Bella stands guard, a watchdog in every sense of the word. Lammas releases her into the chasm then drags some weighty green ferns over the top.

Goodnight, kiwi.

Rising kiwi numbers may mask inbreeding depression: here

Kiwi baby rescued in New Zealand


The starving kiwi chick

From the New Zealand Herald:

Tiny starving kiwi rescued from highway

7:43 PM Wednesday Mar 27, 2013

A tiny, wild, dehydrated and starving kiwi, the victim of the drought, has been rescued from a Coromandel highway by a passing couple.

Paul and Lee Sayers rescued the 185g bird near Whitianga on Monday.

They said they named the bird Pita-Pocket, because it was about the same size as the round pocket bread.

The chick was taken to Rainbow Springs in Rotorua, New Zealand‘s largest kiwi hatchery.

Kiwi Encounter kiwi husbandry manager Claire Travers said the chick was thought to be about 17-20 days old.

Other kiwi chicks about the same age weigh in at about 400g.

“The current dry conditions are a strong indicator toward his lack of nourishment as in the dry conditions bugs burrow deep and the little kiwi’s beak is not long enough to penetrate as far beneath the ground as it needs to, to reach its food source,” Ms Travers said.

Pita-Pocket had been receiving ‘intensive care’ at Kiwi Encounter and was responding well.

However, Pita-Pocket was being closely monitored because it had an injury to its beak, which could impact on breathing.

When the chick has recovered, and reaches a healthy weight to survive in the wild it will be released back to its natural habitat in the Coromandel.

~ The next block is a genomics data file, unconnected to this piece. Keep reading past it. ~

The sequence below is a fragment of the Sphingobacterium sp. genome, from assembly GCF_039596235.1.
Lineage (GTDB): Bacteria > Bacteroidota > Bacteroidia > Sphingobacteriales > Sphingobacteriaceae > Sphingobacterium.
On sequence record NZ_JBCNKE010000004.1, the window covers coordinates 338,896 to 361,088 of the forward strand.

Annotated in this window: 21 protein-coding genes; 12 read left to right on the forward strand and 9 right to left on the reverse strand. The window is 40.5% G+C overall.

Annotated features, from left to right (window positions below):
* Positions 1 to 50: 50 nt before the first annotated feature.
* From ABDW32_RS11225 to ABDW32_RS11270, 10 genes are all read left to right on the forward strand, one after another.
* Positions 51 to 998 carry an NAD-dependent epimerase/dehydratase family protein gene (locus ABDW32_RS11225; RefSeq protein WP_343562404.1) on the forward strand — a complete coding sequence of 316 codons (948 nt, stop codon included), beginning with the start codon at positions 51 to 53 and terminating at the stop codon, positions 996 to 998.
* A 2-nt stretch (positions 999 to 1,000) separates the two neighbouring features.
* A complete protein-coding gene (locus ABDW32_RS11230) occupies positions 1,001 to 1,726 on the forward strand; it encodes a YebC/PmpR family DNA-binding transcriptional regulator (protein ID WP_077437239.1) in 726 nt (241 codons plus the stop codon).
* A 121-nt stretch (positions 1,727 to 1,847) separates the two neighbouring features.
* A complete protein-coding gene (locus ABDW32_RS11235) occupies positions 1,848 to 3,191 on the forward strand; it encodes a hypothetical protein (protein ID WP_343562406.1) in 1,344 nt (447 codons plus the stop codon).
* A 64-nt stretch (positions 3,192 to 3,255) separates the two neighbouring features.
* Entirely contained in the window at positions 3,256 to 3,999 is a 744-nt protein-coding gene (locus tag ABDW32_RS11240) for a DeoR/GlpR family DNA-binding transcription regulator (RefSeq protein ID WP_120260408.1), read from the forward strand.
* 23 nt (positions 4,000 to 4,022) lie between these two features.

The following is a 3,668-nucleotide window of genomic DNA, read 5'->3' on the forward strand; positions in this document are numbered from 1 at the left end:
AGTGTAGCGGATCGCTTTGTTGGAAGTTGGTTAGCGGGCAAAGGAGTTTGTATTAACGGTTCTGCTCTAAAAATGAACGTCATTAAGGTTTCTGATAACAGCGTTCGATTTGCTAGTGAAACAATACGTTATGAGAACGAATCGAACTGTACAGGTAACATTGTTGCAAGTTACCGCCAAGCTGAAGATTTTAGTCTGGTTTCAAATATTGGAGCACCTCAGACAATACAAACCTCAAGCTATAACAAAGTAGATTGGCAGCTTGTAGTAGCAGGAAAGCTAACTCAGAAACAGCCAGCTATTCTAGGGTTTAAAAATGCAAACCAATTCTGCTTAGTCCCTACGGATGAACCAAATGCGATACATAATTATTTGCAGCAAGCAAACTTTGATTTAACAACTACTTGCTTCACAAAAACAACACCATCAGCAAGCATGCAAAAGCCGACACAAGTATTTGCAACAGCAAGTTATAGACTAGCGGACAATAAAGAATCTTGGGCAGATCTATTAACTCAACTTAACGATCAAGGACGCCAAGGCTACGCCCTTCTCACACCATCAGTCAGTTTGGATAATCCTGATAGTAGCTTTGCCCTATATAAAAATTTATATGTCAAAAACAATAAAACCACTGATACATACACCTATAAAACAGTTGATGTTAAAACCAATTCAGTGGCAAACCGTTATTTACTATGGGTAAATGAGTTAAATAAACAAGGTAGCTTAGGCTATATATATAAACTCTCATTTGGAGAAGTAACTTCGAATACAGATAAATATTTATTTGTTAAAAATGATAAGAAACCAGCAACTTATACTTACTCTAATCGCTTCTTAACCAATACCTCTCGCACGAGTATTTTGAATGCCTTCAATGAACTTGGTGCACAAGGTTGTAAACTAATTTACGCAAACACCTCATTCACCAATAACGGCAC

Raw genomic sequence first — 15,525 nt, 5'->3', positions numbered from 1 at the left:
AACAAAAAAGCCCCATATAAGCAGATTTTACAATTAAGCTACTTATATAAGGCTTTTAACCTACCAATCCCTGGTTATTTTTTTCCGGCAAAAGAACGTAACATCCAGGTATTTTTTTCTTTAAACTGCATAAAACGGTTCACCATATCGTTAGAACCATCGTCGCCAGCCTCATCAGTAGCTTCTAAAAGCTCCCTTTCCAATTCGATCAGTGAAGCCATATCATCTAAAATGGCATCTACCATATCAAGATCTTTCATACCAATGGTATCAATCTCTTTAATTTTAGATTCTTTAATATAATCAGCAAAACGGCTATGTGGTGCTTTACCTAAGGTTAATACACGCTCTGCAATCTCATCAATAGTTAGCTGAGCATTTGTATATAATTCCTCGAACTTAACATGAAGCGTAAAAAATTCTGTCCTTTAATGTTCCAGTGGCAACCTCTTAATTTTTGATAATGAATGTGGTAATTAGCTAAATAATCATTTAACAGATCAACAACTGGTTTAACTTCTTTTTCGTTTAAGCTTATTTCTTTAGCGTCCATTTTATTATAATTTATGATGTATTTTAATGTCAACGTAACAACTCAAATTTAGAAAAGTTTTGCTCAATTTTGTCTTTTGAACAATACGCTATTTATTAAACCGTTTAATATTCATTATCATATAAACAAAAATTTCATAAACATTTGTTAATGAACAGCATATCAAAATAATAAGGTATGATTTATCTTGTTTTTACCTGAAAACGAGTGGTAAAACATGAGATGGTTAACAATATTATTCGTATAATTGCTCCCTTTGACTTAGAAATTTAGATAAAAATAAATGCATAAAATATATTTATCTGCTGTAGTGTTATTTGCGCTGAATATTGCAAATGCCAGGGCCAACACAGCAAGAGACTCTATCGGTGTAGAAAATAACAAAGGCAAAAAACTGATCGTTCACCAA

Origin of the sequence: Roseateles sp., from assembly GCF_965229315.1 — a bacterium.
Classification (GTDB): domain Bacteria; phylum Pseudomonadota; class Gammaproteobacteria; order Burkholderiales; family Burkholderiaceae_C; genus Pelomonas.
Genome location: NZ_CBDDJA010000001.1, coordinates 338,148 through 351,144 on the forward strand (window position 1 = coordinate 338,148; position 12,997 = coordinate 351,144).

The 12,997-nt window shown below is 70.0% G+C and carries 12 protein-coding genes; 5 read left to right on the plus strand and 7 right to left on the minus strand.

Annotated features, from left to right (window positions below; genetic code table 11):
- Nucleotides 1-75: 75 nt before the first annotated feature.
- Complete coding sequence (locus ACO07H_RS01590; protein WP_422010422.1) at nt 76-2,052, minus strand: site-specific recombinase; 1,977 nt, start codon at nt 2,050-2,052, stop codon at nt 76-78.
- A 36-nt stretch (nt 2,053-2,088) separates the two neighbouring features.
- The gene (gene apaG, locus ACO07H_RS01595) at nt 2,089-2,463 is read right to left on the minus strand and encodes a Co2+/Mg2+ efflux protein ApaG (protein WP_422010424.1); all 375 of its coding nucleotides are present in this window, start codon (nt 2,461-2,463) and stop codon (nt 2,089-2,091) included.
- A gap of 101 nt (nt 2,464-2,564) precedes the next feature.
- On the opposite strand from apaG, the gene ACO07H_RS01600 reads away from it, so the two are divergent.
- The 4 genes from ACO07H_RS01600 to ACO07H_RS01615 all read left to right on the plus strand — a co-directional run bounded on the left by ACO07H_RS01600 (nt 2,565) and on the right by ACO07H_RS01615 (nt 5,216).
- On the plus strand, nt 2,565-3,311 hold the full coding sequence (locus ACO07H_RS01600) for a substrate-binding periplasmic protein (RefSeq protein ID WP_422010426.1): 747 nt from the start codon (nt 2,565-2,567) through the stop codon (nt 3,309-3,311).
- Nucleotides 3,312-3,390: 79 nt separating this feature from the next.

New Zealand’s iconic bird, the kiwi owes its origins, not to the Australian emu as previously thought, but the extinct Madagascan elephant bird: here.

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Rare kiwis to New Zealand island


This video is called Rowi Kiwi Birds Released.

From Wildlife Extra:

Rarest kiwi species reintroduced to New Zealand’s North Island

Rowi are New Zealand’s rarest kiwi species, with an estimated 370 birds in existence. Through predation and habitat loss rowi have been reduced to just one natural population, in Ōkārito, South Westland.

Return of rarest kiwi to North Island after hundreds of years absence

June 2012. Rowi, the world’s rarest kiwi species, is returning to the North Island after an absence of hundreds of years.

Mana Island – Predator free

Twenty juvenile rowi will be going to Mana Island, near Wellington, to establish a new colony in the hope of improving the breeding prospects for the species. Normally they would be going home to Ōkārito, in South Westland, from their crèche on Motuara Island in Queen Charlotte Sound.

“By sending a juvenile population north to predator-free Mana Island, we’re making it possible for the rowi to breed with much less human interference,” says Iain Graham, BNZ Operation Nest EggTM Ranger.

“We expect that the absence of predator pressure, better breeding conditions and less competition for territories will ensure that the Mana Island rowi produce a high number of chicks that can eventually become part of the home population in Ōkārito.”

Eggs hatched and reared in safety

The Department of Conservation removed the 20 rowi eggs from the Ōkārito forest to protect them from predators – stoats and other introduced pests – as part of BNZ Operation Nest EggTM. After they were hatched at the West Coast Wildlife Centre in Franz Josef, the chicks were raised to maturity on predator-free Motuara Island in the Marlborough Sounds. The juveniles are now ready for their long term OE. The rowi will be transferred by New Zealand Air Force helicopter from Ngāti Toa Domain across to Mana Island.